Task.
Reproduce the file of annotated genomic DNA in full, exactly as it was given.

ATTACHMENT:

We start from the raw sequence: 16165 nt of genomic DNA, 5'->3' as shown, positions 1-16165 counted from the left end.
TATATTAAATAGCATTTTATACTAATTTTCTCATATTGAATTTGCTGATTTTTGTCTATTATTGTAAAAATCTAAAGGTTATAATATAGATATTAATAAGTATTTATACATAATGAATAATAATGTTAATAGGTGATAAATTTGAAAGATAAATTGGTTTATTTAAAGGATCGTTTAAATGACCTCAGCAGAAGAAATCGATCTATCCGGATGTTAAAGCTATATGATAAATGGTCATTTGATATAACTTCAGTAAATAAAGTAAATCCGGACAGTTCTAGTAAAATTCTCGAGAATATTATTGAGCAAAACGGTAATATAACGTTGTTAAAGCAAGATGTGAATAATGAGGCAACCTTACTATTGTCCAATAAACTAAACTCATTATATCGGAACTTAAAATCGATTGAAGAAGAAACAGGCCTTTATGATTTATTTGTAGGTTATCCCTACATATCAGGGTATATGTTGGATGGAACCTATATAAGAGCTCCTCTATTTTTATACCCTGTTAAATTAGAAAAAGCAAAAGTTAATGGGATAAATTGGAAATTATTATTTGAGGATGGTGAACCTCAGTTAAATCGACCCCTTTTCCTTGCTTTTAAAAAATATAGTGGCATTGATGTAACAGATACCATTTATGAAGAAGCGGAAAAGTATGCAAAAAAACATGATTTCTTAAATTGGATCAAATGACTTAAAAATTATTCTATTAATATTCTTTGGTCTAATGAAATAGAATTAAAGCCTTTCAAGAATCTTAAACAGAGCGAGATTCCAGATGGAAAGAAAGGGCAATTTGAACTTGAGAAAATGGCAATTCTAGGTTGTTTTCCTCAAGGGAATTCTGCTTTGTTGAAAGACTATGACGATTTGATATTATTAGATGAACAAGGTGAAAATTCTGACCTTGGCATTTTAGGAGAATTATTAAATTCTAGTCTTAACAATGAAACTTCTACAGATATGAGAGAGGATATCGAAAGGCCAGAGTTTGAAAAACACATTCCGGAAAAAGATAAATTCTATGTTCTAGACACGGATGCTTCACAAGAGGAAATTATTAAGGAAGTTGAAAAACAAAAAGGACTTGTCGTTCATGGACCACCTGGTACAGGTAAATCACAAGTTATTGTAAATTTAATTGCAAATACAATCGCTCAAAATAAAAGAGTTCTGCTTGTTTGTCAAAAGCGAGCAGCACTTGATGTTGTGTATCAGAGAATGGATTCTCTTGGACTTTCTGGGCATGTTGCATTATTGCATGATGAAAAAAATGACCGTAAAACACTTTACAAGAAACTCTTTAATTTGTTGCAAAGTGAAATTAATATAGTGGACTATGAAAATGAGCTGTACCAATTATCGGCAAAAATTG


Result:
We start from the raw sequence: 16165 nt of genomic DNA, 5'->3' as shown, positions 1-16165 counted from the left end.
TATATTAAATAGCATTTTATACTAATTTTCTCATATTGAATTTGCTGATTTTTGTCTATTATTGTAAAAATCTAAAGGTTATAATATAGATATTAATAAGTATTTATACATAATGAATAATAATGTTAATAGGTGATAAATTTGAAAGATAAATTGGTTTATTTAAAGGATCGTTTAAATGACCTCAGCAGAAGAAATCGATCTATCCGGATGTTAAAGCTATATGATAAATGGTCATTTGATATAACTTCAGTAAATAAAGTAAATCCGGACAGTTCTAGTAAAATTCTCGAGAATATTATTGAGCAAAACGGTAATATAACGTTGTTAAAGCAAGATGTGAATAATGAGGCAACCTTACTATTGTCCAATAAACTAAACTCATTATATCGGAACTTAAAATCGATTGAAGAAGAAACAGGCCTTTATGATTTATTTGTAGGTTATCCCTACATATCAGGGTATATGTTGGATGGAACCTATATAAGAGCTCCTCTATTTTTATACCCTGTTAAATTAGAAAAAGCAAAAGTTAATGGGATAAATTGGAAATTATTATTTGAGGATGGTGAACCTCAGTTAAATCGACCCCTTTTCCTTGCTTTTAAAAAATATAGTGGCATTGATGTAACAGATACCATTTATGAAGAAGCGGAAAAGTATGCAAAAAAACATGATTTCTTAAATTGGATCAAATGACTTAAAAATTATTCTATTAATATTCTTTGGTCTAATGAAATAGAATTAAAGCCTTTCAAGAATCTTAAACAGAGCGAGATTCCAGATGGAAAGAAAGGGCAATTTGAACTTGAGAAAATGGCAATTCTAGGTTGTTTTCCTCAAGGGAATTCTGCTTTGTTGAAAGACTATGACGATTTGATATTATTAGATGAACAAGGTGAAAATTCTGACCTTGGCATTTTAGGAGAATTATTAAATTCTAGTCTTAACAATGAAACTTCTACAGATATGAGAGAGGATATCGAAAGGCCAGAGTTTGAAAAACACATTCCGGAAAAAGATAAATTCTATGTTCTAGACACGGATGCTTCACAAGAGGAAATTATTAAGGAAGTTGAAAAACAAAAAGGACTTGTCGTTCATGGACCACCTGGTACAGGTAAATCACAAGTTATTGTAAATTTAATTGCAAATACAATCGCTCAAAATAAAAGAGTTCTGCTTGTTTGTCAAAAGCGAGCAGCACTTGATGTTGTGTATCAGAGAATGGATTCTCTTGGACTTTCTGGGCATGTTGCATTATTGCATGATGAAAAAAATGACCGTAAAACACTTTACAAGAAACTCTTTAATTTGTTGCAAAGTGAAATTAATATAGTGGACTATGAAAATGAGCTGTACCAATTATCGGCAAAAATTG